Applying Adaptive Exercise to Meet the Needs of People with Disabilities
Lyndsie Koon applies her interdisciplinary interests in exercise and disability to conduct research that aims to improve the health and well-being of individuals with disabilities across the life span.
In this interview, Koon talked about her ongoing and upcoming projects, as well as her experience at the KU Life Span Institute. This interview has been condensed and edited for clarity.
How did you start your research journey at KU and the Life Span Institute?
I came to KU in the fall of 2019 from the University of Illinois where I was finishing a post-doc. I am an assistant research professor and the associate director of the Research and Training Center on Independent Living under director Jean Hall. My area of focus there is physical activity, exercise, and disability across the life span. I previously worked with older adult populations, and that has converted more into adults who are aging with long-term disability, which is a really important population because people with disability are living longer lives. We want to maintain functional independence for them as long as possible and the aim is to do that through sustained engagement in exercise and physical activity.
What are some of your current projects and research?
I recently received an internal grant award for a project about increasing physical activity for manual wheelchair users.
It's a two-year pilot project where we will attempt to motivate the participants to be more physically active using physical activity technology (e.g., Fitbit, Garmin).
I serve as the qualitative research lead on a National Institute on Disability, Independent Living, and Rehabilitation Research, or NIDILRR, funded project called the Research and Training Center Promoting Interventions for Community Living (PICL) where we are assessing the effects of home- and community-based interventions on community engagement for people with disability.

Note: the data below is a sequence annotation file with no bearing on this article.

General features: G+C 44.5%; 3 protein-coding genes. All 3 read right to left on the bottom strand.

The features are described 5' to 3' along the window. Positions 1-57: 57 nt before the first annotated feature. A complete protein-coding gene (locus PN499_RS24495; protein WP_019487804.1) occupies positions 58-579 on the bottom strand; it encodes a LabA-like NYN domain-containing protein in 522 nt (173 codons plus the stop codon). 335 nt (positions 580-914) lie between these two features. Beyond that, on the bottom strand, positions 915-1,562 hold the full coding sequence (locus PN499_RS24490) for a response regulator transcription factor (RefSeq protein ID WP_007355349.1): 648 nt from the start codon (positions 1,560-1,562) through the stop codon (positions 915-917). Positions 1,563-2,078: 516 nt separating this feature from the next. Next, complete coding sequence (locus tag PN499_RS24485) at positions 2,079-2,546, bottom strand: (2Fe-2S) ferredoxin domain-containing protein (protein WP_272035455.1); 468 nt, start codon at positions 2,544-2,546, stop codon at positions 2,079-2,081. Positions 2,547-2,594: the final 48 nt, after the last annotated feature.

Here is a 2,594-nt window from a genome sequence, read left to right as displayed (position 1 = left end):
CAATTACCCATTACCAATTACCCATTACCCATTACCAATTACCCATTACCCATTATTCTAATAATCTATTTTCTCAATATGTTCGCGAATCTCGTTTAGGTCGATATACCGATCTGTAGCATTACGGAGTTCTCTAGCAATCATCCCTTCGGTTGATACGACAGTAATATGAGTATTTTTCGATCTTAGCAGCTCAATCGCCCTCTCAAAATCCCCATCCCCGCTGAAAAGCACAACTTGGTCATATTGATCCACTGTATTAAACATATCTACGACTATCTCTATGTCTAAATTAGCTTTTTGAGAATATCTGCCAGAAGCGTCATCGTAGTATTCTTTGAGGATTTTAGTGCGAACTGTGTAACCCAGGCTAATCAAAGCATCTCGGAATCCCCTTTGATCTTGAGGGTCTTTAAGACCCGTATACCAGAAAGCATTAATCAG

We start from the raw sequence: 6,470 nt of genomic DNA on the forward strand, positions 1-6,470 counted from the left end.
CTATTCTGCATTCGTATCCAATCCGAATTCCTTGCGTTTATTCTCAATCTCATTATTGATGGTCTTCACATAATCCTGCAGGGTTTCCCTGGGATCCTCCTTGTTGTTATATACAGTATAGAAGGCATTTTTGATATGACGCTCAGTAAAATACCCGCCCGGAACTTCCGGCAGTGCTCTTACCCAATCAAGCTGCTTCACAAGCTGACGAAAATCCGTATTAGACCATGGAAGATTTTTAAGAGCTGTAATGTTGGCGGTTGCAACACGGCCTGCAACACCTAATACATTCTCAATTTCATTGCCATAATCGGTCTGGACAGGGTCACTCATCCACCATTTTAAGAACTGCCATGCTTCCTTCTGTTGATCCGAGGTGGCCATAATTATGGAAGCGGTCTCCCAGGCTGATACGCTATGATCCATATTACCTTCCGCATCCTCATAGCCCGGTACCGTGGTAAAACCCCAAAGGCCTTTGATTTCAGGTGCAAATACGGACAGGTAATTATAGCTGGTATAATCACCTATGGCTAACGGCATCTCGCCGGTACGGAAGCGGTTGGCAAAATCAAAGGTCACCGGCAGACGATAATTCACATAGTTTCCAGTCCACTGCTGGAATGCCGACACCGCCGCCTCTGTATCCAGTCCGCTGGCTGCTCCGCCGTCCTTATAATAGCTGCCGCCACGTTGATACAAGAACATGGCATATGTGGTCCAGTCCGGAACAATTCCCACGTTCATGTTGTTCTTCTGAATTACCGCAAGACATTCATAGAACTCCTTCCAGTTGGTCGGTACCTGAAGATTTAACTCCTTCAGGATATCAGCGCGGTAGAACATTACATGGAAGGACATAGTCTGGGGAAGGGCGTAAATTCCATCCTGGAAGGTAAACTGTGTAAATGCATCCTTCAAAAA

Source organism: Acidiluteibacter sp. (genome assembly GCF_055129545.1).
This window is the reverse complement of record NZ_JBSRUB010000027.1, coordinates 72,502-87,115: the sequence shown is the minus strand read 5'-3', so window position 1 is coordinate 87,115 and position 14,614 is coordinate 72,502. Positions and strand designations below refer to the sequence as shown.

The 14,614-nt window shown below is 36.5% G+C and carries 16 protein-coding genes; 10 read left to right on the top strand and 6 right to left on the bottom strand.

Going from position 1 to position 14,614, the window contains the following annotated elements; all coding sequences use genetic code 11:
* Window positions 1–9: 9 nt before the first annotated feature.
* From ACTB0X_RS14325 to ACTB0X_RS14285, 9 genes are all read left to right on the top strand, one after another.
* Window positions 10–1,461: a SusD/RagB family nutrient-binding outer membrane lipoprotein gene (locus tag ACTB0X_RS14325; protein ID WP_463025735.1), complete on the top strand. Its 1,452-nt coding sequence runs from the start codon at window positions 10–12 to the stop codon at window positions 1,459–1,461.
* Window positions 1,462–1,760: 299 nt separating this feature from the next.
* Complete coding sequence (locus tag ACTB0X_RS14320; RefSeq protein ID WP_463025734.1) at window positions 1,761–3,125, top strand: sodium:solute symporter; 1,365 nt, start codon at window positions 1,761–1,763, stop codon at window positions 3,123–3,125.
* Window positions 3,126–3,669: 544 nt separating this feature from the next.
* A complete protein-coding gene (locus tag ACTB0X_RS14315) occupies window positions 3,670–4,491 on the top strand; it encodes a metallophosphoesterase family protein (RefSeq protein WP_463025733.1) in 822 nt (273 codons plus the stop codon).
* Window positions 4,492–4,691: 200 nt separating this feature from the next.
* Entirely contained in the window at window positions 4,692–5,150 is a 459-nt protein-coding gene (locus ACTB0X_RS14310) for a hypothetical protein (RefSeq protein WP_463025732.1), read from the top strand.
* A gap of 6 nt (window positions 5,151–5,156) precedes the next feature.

I also continue to work with my colleagues at the University of Illinois and the Rehabilitation and Engineering Research Center TechSAge (Technologies to Support Aging-in-Place), where we are continuing efforts to understand activity challenges in depth among older adults with long-term vision, hearing, and mobility disabilities. I oversee the mobility disability group, which for this round of data collection includes adults who are aging with long-term multiple sclerosis. That's called the ACCESS project, or Aging Concerns, Challenges, and Everyday Solution Strategies.
I am also funded by the Kansas Disability and Health Program where I am implementing a remote, physical activity intervention called WOWii, or Workout on Wheels Internet Intervention, using activity tracking technologies to increase exercise participation for people with mobility-related disabilities
Those are the projects that fund me currently, but then I have my work that I'm working very hard to get funded, and I'm really excited about it.
Please describe the new area you want to pursue.
In the literature, it's called High-Intensity Functional Training (HIFT). It’s like CrossFit, and defined as constantly varied, high-intensity, functional movements. HIFT is innovative and inclusive and can be implemented with limited equipment in nearly any setting for a variety of disability types and support needs. It’s comprised of a variety of exercise modalities that involve functional, whole-body movements intended to mimic activities required in everyday life such as sit-to-stand, lifting overhead, transferring, or ambulating with or without supports.